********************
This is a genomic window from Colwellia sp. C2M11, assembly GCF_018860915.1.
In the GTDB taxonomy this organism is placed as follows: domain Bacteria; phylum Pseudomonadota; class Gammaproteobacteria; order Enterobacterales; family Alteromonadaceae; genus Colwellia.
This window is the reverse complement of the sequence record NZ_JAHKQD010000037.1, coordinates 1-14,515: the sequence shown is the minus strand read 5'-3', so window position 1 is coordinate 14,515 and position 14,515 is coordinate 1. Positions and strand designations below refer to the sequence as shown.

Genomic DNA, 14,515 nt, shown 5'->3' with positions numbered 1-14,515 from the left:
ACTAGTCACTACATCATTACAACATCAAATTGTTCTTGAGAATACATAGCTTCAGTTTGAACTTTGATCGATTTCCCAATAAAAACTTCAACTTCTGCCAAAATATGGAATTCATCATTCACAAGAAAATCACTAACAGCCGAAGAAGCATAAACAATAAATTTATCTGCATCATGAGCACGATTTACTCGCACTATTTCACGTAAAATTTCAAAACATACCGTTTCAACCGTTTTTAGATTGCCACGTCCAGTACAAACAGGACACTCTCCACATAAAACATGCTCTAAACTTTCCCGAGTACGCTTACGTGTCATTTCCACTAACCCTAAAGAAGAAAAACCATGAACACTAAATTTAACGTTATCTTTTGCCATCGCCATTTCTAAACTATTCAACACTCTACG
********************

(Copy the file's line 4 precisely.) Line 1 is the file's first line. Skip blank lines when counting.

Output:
Genomic DNA, 14,515 nt, shown 5'->3' with positions numbered 1-14,515 from the left: